Home Monitoring Service Improves Blood Pressure Control in Patients with High Blood Pressure. Ann Intern Med. 2001;134:S9. doi: 10.7326/0003-4819-134-11-200106050-00005
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Published: Ann Intern Med. 2001;134(11):S9.
High blood pressure (hypertension) is a common medical problem in adults. Treatments to reduce blood pressure include diet, exercise, and medicines. Lowering blood pressure helps to prevent the complications of high blood pressure, which include heart disease, kidney disease, and stroke. Unfortunately, many people with hypertension either go untreated or receive treatments that do not lower blood pressure enough. New ways of transferring information through telephone lines present opportunities for improving the delivery of health care.
To find out whether a system that measures patients' blood pressure at home and sends weekly results to the patients and their doctors by telephone can improve blood pressure control.
The study included 121 adults with uncontrolled high blood pressure who were being considered for a change in blood pressure medicines.
The researchers randomly assigned patients to receive either usual care from their doctors or a home service that automatically transmitted blood pressure readings to patients and their doctors over telephone lines. Patients assigned to the monitoring service were asked to use a special measuring device to take their blood pressure three times each morning before breakfast and three times each evening before going to bed at least 3 days per week for at least 8 weeks. Readings were transmitted to a central station over telephone lines; doctors and patients received a weekly report that summarized the readings. To determine whether the service was helpful in reducing blood pressure, the researchers measured usual blood pressure in each patient at the beginning and end of the study by using a device that measured pressures many times over a 24-hour period. The home monitoring service cost about $25 per month.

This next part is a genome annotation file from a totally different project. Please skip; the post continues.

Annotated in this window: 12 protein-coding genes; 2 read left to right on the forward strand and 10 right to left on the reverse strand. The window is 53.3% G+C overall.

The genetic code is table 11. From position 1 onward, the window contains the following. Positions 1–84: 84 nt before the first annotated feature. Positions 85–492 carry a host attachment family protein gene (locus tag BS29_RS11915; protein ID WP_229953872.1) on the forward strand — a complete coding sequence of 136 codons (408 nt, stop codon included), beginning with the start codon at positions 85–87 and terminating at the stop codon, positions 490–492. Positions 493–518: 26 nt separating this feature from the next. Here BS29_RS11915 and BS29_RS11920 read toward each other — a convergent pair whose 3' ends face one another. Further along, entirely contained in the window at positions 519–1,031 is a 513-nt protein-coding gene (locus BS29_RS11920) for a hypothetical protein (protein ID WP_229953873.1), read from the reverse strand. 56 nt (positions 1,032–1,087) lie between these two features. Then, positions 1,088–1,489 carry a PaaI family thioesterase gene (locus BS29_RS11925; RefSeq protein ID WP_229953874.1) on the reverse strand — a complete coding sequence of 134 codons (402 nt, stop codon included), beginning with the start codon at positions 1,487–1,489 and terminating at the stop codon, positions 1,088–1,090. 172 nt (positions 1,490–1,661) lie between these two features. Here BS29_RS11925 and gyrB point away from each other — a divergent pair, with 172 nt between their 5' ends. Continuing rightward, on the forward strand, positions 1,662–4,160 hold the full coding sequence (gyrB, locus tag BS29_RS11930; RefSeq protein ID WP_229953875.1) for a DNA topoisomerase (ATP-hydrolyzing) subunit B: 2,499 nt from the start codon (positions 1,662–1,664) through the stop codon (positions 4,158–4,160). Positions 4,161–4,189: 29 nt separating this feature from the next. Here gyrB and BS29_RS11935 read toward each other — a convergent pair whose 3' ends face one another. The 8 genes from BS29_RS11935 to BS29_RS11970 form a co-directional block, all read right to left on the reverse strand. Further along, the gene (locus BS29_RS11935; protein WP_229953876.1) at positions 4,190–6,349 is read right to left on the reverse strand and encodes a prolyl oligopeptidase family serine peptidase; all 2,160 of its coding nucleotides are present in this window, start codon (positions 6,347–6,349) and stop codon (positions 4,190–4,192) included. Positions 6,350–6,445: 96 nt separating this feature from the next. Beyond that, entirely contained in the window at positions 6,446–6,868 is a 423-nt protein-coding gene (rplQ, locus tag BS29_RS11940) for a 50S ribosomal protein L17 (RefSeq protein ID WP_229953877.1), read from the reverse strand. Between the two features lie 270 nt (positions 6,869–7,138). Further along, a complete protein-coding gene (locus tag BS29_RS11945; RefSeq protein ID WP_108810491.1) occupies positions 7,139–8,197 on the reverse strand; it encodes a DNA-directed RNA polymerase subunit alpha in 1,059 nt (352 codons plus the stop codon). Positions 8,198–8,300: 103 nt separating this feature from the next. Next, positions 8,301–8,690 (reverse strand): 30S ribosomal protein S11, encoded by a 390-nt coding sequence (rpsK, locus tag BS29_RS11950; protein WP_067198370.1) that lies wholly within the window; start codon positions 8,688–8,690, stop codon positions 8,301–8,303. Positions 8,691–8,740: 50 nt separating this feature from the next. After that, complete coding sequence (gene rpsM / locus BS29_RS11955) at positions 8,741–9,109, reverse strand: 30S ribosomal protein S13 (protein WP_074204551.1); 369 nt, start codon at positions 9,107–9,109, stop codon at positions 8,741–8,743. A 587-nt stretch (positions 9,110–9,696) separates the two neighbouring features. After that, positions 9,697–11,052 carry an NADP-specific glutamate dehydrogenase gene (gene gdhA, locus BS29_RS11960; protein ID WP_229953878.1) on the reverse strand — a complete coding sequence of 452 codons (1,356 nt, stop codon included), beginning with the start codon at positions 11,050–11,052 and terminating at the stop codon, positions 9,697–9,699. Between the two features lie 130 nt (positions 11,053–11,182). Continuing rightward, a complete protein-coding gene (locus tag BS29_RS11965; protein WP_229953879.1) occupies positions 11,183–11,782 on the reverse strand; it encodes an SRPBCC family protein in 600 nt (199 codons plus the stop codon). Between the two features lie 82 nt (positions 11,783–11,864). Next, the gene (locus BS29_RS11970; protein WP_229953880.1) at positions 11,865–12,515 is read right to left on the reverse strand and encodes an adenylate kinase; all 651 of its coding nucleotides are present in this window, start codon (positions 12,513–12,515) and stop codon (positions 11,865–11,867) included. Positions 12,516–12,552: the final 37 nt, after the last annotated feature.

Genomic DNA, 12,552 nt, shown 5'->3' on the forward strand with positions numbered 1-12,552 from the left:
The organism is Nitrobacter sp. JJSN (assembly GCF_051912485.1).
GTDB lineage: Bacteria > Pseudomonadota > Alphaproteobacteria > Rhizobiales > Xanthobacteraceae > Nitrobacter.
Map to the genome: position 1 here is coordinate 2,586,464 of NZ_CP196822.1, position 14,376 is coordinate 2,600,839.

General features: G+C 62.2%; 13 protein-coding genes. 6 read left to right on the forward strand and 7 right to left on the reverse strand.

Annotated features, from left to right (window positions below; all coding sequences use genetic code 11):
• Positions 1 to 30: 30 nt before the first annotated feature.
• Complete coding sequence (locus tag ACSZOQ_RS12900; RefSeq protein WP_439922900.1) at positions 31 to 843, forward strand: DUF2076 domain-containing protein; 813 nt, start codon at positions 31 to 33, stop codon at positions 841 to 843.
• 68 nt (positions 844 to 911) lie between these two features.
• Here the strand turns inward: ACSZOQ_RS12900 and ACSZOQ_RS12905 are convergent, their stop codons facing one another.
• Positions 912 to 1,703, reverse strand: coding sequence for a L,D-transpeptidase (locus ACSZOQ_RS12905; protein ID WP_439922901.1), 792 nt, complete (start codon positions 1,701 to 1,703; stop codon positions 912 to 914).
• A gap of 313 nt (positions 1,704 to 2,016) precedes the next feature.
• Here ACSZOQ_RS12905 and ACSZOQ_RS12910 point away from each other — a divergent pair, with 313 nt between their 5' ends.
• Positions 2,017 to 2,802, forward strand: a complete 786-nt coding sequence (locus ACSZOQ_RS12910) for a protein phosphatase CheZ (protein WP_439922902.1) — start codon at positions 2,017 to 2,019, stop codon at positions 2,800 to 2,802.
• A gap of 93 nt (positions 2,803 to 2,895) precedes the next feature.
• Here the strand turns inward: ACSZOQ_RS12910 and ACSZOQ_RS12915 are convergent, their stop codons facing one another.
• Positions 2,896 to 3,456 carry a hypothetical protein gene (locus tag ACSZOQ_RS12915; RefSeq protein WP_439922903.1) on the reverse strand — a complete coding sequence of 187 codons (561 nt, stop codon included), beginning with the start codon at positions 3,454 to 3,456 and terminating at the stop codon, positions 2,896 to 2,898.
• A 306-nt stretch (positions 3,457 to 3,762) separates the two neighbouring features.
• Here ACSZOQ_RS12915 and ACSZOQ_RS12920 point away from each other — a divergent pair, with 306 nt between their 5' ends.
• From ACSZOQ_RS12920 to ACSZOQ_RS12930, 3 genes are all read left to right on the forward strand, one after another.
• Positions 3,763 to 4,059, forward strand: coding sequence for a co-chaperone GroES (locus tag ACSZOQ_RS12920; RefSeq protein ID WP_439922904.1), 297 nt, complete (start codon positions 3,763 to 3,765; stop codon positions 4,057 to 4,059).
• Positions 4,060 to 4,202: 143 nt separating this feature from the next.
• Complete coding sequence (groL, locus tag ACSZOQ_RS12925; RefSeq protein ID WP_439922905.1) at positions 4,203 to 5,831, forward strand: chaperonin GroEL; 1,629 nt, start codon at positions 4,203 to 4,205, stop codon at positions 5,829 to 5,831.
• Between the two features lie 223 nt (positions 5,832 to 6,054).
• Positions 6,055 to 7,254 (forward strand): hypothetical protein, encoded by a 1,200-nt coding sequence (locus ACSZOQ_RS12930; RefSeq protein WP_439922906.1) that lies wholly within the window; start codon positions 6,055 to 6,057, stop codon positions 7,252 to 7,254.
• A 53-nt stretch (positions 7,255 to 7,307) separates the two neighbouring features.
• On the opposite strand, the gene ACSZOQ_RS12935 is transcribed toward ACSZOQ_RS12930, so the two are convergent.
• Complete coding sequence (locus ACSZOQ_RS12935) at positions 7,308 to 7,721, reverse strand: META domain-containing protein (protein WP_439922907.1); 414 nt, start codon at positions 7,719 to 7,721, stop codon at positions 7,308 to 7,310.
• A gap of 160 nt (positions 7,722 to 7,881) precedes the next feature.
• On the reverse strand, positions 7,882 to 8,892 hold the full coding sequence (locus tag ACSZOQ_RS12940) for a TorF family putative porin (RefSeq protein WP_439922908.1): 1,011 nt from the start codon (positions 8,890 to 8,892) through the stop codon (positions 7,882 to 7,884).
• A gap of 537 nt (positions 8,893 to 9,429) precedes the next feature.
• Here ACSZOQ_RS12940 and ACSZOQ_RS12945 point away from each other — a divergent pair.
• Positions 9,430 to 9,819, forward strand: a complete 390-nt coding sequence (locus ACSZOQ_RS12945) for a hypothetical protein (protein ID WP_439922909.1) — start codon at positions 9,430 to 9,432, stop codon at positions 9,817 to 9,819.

Blood pressure decreased in patients in the home monitoring group while it remained the same or increased in patients getting usual care. The benefits of the monitoring service appeared particularly striking for African-American patients. Part of the decrease in blood pressure was due to more frequent changes in blood pressure medicines for patients in the home monitoring group.
The study was relatively small and lasted for a relatively short time, so it is uncertain that the results would be similar in other patients or would hold up over longer periods. Of note, the company that makes the monitoring device paid for the study but did not participate in the conduct or reporting of the study.
This telecommunication service appeared helpful in reducing the blood pressure of patients with uncontrolled high blood pressure. This may be because the frequent blood pressure measures prompted frequent changes in medicines if blood pressure was not controlled.
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Cardiology, Nephrology, Hypertension, Coronary Risk Factors.
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